As suggested by its name, Pure Illusion isn’t supposed to be a real place on our plane of existence. Each fragment they find contains an amorphous, a being that has no tangible presence. While not much is known about these fragments, they do give the girls the power to transform into magical girls, and thus allow them to fight off their enemies who plan to take the fragments for themselves.

But fragments in Pure Illusion don’t reveal themselves so easily, so Cocona, Papika, and their rivals Yayaka, Yuyu, and Toto must uncover them by revealing the truths about this world. And since the world they’re thrown in is an illusion compared to their reality, the rules are always changing. However, with each fragment revealed, it seems that they are associated with one’s memories.


One of my favorite instances of Pure Illusion was like a game where Cocona and Papika seemed to have posed as two separate perspectives of the same girl named Iro. At first Cocona takes on Iro’s role as a child who constantly visits Auntie, a former school teacher who now lives as an estranged, eccentric old woman. Although the neighbors gossip about Auntie, Iro sees her as a good friend who fostered her talent for art. However, Papika first learns of Iro’s experience with her parents: two workaholics who constantly yell at her to become a success.

Cocona and Papika covetously trade places, feeling ever so jealous of the one that stays with Auntie and feeling miserable with her parents. But when Auntie has an episode of dementia, Cocona and Papika soon realize that they were only thinking of themselves, without ever considering how hard it had been for Auntie to be labeled as a social outcast. They both learn that the experiences they had witnessed were both of their eccentric senpai’s, Iroha Irodori. And although Yayaka’s team ended up taking the fragment, a bit of Papika’s own memories returned as well.


And Senpai has also been noticed. Wait, what?

But with each memory that Papika gains, the more estranged the girls become to Pure Illusion, and the once whimsical world full of changes to their own perspective on their reality reveals unsettling truths.

After all, even the purest of illusions will distort whatever truth that one does not wish to remember.


Anyone else see an old woman looking down? No? Sigh…


Cocona and Papika may love traveling to Pure Illusion, but the world’s origins have covered up their knowledge of past events that brought both of them misery. The imaginary world was a top secret experiment that involved Cocona’s mother, a young intern Salt, and — get this — the real Papika! Several children had been tested to enter Pure Illusion, but only experiment No. 33, code name Mimi (because 3 in Japanese can be pronounced “Mi”) was ever successful, and Papika(na) would become the second.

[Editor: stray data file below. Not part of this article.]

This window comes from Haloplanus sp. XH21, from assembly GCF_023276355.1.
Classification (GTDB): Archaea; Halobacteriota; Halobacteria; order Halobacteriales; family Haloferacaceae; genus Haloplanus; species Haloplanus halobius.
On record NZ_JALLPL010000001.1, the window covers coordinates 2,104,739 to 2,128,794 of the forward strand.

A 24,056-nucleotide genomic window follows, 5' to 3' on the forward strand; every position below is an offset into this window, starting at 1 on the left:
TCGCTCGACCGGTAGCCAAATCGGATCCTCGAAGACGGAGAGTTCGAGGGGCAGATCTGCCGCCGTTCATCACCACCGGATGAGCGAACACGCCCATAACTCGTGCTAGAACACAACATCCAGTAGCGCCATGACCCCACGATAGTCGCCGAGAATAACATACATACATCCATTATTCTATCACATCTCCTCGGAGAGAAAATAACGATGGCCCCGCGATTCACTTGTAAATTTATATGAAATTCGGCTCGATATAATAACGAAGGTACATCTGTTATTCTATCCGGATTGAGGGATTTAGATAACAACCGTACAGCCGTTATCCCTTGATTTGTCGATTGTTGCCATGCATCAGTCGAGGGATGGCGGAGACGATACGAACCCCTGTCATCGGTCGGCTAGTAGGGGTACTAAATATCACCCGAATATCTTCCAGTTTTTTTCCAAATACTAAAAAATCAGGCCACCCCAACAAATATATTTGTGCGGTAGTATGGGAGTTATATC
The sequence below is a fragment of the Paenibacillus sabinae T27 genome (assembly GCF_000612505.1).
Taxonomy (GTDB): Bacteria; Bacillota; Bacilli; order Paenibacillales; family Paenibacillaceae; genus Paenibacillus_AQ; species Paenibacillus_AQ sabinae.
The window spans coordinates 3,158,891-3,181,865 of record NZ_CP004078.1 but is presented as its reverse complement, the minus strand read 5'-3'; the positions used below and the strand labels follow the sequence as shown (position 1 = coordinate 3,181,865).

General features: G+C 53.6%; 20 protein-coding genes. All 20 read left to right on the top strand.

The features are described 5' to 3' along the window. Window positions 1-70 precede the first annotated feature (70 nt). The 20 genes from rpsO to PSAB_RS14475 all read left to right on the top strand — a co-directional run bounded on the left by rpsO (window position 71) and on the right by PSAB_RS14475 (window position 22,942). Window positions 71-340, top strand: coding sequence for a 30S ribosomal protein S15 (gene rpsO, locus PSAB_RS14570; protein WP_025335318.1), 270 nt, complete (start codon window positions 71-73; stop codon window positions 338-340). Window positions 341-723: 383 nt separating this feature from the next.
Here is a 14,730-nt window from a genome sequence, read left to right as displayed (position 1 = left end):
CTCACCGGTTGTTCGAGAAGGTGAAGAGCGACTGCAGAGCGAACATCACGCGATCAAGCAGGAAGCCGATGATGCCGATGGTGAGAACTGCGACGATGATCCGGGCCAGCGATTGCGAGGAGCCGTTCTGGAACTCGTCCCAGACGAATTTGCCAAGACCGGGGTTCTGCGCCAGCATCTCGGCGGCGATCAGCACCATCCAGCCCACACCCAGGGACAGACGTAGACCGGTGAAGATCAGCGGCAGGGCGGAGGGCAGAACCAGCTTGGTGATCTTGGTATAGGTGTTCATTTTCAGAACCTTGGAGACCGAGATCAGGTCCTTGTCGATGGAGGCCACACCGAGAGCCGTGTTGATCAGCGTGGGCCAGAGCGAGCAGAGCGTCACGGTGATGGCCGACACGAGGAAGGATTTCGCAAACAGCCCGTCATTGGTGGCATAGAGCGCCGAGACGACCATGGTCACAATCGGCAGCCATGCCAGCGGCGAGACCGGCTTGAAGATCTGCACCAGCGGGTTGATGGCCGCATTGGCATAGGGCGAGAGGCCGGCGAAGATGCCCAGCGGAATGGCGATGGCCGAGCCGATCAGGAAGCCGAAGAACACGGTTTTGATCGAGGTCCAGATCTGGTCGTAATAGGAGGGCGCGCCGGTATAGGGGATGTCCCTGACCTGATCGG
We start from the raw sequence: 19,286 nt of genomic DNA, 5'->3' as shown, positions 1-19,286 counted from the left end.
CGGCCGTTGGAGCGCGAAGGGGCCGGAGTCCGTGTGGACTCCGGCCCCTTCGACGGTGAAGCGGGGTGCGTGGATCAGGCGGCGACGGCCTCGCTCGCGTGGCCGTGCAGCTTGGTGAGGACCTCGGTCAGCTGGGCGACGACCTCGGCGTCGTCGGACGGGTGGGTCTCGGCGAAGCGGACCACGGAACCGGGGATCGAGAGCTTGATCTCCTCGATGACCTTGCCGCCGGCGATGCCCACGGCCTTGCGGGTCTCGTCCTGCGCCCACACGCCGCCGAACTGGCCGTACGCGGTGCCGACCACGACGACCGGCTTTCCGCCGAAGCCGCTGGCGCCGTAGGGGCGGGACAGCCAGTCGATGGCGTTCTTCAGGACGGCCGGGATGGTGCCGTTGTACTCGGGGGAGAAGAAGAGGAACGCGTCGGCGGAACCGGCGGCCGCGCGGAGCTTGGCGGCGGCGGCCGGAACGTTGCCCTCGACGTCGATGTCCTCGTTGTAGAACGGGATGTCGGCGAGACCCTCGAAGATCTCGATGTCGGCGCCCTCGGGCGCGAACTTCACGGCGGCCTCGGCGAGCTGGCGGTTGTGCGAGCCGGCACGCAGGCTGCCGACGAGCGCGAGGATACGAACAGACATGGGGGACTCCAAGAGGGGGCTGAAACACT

Although it’s not explicit in terms of what was done on them, I would guess that the Pure Illusion experiment has to do with maximizing happiness in the form of pleasure, as well as by eliminating its antithesis of pain. Considering how whimsical Cocona and Papika’s adventures are, they seem to miraculously make it out of every dangerous situation or get stuck in a loop to experience mundane amounts of joy every single day! And through this experiment, a person’s most painful memories seem to be replaced with these pleasurable ones, giving them the illusion of happiness.

In other words, I am proposing that the researchers have made an actual machine that is used as a thought experiment in Ethics to discuss the shortcomings of Utilitarianism!


For the rest of their lives, Mimi and Papika(na) were treated like lab rats in this experiment, cut out of the misery found in reality, under the illusion of fabricated happiness. But as they grew older, keeping up with this facade became more difficult, as researchers kept close watch on them and isolated them if they ever grew unhappy.

Mimi would soon give birth to Cocona (and Dr. Salt is presumably the father), but she doesn’t want her daughter to go through the same experiment that she did. In one final act to save Cocona, Mimi and Papika escape into Pure Illusion with Cocona, while Dr. Salt goes rogue to undo everything that he had worked on.

At one point, Yayaka tells Cocona that an amorphous resides inside of her, and thus is why Cocona became a target as if she were dehumanized, set up to forever be monitored. And at this point, it becomes clear (to me anyway) that Cocona and Papika had always been trapped inside Pure Illusion, whether they were searching for the fragments or simply going to school.


Whatever your interpretations of the Pure Illusion experiment are, the most tragic figure here is Mimi. Forced against her own will, she had been subjected to this experiment her entire life, and her daughter Cocona is undergoing that same fate, had she not escaped. And to make matters worse, her baby daddy isn’t being all that nurturing either!

Torn between the desire for freedom and the limitations of what she knows about her world, Mimi has two conflicting personalities that inform her decisions. On the one hand, she wants Cocona to have as much freedom and joy that she could never have. But on the other, she wants to protect Cocona from everything, and will stop at nothing to ensure her safety. Mimi was left in anguish to ultimately choose full protection over her daughter, and for that, her suffering remained.